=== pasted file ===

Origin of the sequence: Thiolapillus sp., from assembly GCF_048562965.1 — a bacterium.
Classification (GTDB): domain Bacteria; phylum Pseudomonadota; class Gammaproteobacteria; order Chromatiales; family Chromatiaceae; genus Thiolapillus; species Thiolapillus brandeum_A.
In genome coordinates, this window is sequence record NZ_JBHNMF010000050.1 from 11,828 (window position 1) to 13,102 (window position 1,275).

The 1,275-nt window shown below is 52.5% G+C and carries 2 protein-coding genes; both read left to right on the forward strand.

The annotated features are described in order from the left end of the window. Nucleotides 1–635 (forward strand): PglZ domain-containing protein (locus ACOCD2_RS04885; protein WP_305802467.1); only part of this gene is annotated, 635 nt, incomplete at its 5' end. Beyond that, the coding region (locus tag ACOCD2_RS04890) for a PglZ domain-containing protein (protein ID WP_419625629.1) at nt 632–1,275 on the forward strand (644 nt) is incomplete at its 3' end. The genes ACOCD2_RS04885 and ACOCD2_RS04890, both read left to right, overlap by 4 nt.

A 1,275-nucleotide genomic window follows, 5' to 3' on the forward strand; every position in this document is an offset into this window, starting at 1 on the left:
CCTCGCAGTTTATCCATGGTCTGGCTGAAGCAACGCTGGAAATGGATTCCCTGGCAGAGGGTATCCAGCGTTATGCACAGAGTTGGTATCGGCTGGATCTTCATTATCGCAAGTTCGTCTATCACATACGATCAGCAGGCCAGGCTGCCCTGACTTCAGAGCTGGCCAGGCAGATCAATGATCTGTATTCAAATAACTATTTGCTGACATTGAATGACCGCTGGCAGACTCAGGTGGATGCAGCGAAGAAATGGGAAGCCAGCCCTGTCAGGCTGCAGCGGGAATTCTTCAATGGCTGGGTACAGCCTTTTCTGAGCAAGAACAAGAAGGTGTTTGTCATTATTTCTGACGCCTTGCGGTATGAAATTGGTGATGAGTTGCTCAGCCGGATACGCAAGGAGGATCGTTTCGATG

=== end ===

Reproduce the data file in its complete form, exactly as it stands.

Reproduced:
Origin of the sequence: Thiolapillus sp., from assembly GCF_048562965.1 — a bacterium.
Classification (GTDB): domain Bacteria; phylum Pseudomonadota; class Gammaproteobacteria; order Chromatiales; family Chromatiaceae; genus Thiolapillus; species Thiolapillus brandeum_A.
In genome coordinates, this window is sequence record NZ_JBHNMF010000050.1 from 11,828 (window position 1) to 13,102 (window position 1,275).

The 1,275-nt window shown below is 52.5% G+C and carries 2 protein-coding genes; both read left to right on the forward strand.

The annotated features are described in order from the left end of the window. Nucleotides 1–635 (forward strand): PglZ domain-containing protein (locus ACOCD2_RS04885; protein WP_305802467.1); only part of this gene is annotated, 635 nt, incomplete at its 5' end. Beyond that, the coding region (locus tag ACOCD2_RS04890) for a PglZ domain-containing protein (protein ID WP_419625629.1) at nt 632–1,275 on the forward strand (644 nt) is incomplete at its 3' end. The genes ACOCD2_RS04885 and ACOCD2_RS04890, both read left to right, overlap by 4 nt.

A 1,275-nucleotide genomic window follows, 5' to 3' on the forward strand; every position in this document is an offset into this window, starting at 1 on the left:
CCTCGCAGTTTATCCATGGTCTGGCTGAAGCAACGCTGGAAATGGATTCCCTGGCAGAGGGTATCCAGCGTTATGCACAGAGTTGGTATCGGCTGGATCTTCATTATCGCAAGTTCGTCTATCACATACGATCAGCAGGCCAGGCTGCCCTGACTTCAGAGCTGGCCAGGCAGATCAATGATCTGTATTCAAATAACTATTTGCTGACATTGAATGACCGCTGGCAGACTCAGGTGGATGCAGCGAAGAAATGGGAAGCCAGCCCTGTCAGGCTGCAGCGGGAATTCTTCAATGGCTGGGTACAGCCTTTTCTGAGCAAGAACAAGAAGGTGTTTGTCATTATTTCTGACGCCTTGCGGTATGAAATTGGTGATGAGTTGCTCAGCCGGATACGCAAGGAGGATCGTTTCGATG